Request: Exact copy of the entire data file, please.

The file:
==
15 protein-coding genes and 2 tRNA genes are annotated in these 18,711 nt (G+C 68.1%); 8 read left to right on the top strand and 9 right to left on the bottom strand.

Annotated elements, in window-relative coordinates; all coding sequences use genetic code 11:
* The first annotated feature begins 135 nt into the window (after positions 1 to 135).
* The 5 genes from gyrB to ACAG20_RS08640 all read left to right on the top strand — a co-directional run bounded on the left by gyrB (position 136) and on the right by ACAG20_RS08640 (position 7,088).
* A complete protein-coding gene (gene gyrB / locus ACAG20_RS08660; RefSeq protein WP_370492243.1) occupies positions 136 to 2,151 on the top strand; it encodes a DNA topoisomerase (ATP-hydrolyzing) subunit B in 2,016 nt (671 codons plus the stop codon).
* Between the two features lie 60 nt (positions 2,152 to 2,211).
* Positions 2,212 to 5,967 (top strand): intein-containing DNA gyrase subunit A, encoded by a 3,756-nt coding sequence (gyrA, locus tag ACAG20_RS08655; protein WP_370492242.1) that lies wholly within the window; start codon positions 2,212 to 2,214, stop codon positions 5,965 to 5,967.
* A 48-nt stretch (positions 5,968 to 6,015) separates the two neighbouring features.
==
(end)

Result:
15 protein-coding genes and 2 tRNA genes are annotated in these 18,711 nt (G+C 68.1%); 8 read left to right on the top strand and 9 right to left on the bottom strand.

Annotated elements, in window-relative coordinates; all coding sequences use genetic code 11:
* The first annotated feature begins 135 nt into the window (after positions 1 to 135).
* The 5 genes from gyrB to ACAG20_RS08640 all read left to right on the top strand — a co-directional run bounded on the left by gyrB (position 136) and on the right by ACAG20_RS08640 (position 7,088).
* A complete protein-coding gene (gene gyrB / locus ACAG20_RS08660; RefSeq protein WP_370492243.1) occupies positions 136 to 2,151 on the top strand; it encodes a DNA topoisomerase (ATP-hydrolyzing) subunit B in 2,016 nt (671 codons plus the stop codon).
* Between the two features lie 60 nt (positions 2,152 to 2,211).
* Positions 2,212 to 5,967 (top strand): intein-containing DNA gyrase subunit A, encoded by a 3,756-nt coding sequence (gyrA, locus tag ACAG20_RS08655; protein WP_370492242.1) that lies wholly within the window; start codon positions 2,212 to 2,214, stop codon positions 5,965 to 5,967.
* A 48-nt stretch (positions 5,968 to 6,015) separates the two neighbouring features.